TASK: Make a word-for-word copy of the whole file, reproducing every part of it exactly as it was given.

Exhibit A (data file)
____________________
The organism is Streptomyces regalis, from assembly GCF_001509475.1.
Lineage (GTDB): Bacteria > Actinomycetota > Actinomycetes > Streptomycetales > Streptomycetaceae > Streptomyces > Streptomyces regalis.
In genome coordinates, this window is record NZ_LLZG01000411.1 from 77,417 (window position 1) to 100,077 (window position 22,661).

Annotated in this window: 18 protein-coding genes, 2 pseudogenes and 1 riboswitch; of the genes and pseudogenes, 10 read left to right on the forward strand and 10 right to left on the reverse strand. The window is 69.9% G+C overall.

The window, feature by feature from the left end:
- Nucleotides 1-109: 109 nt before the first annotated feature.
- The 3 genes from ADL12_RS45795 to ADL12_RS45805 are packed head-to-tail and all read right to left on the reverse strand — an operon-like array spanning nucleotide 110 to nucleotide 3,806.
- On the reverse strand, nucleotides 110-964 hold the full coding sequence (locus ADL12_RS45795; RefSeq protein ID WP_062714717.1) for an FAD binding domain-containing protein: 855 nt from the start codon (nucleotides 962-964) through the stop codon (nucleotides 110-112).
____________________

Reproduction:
The organism is Streptomyces regalis, from assembly GCF_001509475.1.
Lineage (GTDB): Bacteria > Actinomycetota > Actinomycetes > Streptomycetales > Streptomycetaceae > Streptomyces > Streptomyces regalis.
In genome coordinates, this window is record NZ_LLZG01000411.1 from 77,417 (window position 1) to 100,077 (window position 22,661).

Annotated in this window: 18 protein-coding genes, 2 pseudogenes and 1 riboswitch; of the genes and pseudogenes, 10 read left to right on the forward strand and 10 right to left on the reverse strand. The window is 69.9% G+C overall.

The window, feature by feature from the left end:
- Nucleotides 1-109: 109 nt before the first annotated feature.
- The 3 genes from ADL12_RS45795 to ADL12_RS45805 are packed head-to-tail and all read right to left on the reverse strand — an operon-like array spanning nucleotide 110 to nucleotide 3,806.
- On the reverse strand, nucleotides 110-964 hold the full coding sequence (locus ADL12_RS45795; RefSeq protein ID WP_062714717.1) for an FAD binding domain-containing protein: 855 nt from the start codon (nucleotides 962-964) through the stop codon (nucleotides 110-112).